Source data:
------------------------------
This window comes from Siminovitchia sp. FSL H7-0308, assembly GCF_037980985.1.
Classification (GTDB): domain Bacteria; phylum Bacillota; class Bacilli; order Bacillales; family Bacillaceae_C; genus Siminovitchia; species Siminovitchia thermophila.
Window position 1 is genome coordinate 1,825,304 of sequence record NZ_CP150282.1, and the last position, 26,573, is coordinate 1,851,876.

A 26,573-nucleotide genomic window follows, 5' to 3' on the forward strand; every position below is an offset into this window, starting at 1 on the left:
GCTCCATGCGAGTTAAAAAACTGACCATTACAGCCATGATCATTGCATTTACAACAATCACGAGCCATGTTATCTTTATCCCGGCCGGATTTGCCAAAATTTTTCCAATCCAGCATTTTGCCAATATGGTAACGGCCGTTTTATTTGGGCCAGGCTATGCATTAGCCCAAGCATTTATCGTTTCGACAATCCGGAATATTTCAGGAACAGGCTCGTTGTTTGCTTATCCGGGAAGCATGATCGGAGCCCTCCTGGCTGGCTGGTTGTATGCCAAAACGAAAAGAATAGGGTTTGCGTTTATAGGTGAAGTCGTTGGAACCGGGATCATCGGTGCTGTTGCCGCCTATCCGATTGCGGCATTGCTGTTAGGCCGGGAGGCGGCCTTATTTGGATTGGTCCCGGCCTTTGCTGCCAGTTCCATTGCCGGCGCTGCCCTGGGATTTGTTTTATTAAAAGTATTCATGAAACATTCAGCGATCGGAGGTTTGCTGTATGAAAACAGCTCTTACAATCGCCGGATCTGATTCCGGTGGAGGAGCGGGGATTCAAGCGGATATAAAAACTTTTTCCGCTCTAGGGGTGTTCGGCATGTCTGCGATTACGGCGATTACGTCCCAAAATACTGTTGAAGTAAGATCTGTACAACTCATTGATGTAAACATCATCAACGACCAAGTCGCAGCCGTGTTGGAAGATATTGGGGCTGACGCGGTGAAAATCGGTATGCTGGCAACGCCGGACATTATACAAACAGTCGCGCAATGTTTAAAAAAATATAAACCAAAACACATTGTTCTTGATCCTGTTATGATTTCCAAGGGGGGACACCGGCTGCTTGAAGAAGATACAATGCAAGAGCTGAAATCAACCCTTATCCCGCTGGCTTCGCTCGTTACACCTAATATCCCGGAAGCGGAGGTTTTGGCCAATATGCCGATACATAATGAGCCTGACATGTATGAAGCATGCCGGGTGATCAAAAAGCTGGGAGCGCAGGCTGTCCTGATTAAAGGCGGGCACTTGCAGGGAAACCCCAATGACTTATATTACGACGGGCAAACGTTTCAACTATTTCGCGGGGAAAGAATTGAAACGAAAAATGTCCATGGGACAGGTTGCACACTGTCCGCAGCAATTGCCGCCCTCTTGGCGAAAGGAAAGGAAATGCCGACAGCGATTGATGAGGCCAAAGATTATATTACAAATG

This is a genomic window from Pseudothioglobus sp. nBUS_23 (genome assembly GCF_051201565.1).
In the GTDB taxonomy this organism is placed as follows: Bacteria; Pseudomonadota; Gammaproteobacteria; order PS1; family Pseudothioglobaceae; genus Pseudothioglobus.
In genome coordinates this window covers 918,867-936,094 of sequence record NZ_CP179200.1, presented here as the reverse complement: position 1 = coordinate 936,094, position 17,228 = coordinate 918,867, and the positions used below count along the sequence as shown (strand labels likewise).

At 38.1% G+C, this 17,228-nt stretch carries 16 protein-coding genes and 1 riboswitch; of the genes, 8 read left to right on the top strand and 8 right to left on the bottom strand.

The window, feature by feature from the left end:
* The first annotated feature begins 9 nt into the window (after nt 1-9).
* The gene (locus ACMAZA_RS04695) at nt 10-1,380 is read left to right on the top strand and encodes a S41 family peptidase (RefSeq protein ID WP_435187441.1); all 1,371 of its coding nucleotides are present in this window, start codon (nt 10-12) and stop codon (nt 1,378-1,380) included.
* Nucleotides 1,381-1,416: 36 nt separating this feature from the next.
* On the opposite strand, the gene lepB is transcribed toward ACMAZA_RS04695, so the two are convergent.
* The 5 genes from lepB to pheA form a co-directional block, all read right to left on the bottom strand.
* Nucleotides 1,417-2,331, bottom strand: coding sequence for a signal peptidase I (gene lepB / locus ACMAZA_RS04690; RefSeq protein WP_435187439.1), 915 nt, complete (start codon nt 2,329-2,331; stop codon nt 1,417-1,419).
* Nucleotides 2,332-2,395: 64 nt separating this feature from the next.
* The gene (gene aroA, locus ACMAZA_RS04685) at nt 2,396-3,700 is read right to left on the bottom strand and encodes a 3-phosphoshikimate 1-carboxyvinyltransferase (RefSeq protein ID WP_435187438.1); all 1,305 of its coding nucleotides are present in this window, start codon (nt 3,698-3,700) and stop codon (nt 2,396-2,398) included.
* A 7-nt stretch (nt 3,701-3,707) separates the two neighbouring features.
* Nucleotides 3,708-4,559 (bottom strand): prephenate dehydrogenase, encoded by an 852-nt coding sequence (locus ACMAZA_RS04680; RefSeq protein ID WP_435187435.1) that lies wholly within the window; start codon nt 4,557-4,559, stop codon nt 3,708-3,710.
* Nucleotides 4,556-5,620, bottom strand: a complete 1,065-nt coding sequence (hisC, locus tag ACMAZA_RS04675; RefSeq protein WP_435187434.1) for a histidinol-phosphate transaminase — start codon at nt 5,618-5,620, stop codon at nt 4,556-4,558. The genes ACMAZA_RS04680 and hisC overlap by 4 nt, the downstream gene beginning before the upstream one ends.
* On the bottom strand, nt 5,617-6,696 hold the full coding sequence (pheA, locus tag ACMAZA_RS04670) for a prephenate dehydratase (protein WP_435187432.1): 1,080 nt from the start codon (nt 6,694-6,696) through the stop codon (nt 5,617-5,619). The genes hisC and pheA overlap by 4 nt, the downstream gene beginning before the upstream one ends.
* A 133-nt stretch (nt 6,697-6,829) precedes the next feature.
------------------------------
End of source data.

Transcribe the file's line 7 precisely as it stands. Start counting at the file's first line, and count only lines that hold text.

In the GTDB taxonomy this organism is placed as follows: Bacteria; Pseudomonadota; Gammaproteobacteria; order PS1; family Pseudothioglobaceae; genus Pseudothioglobus.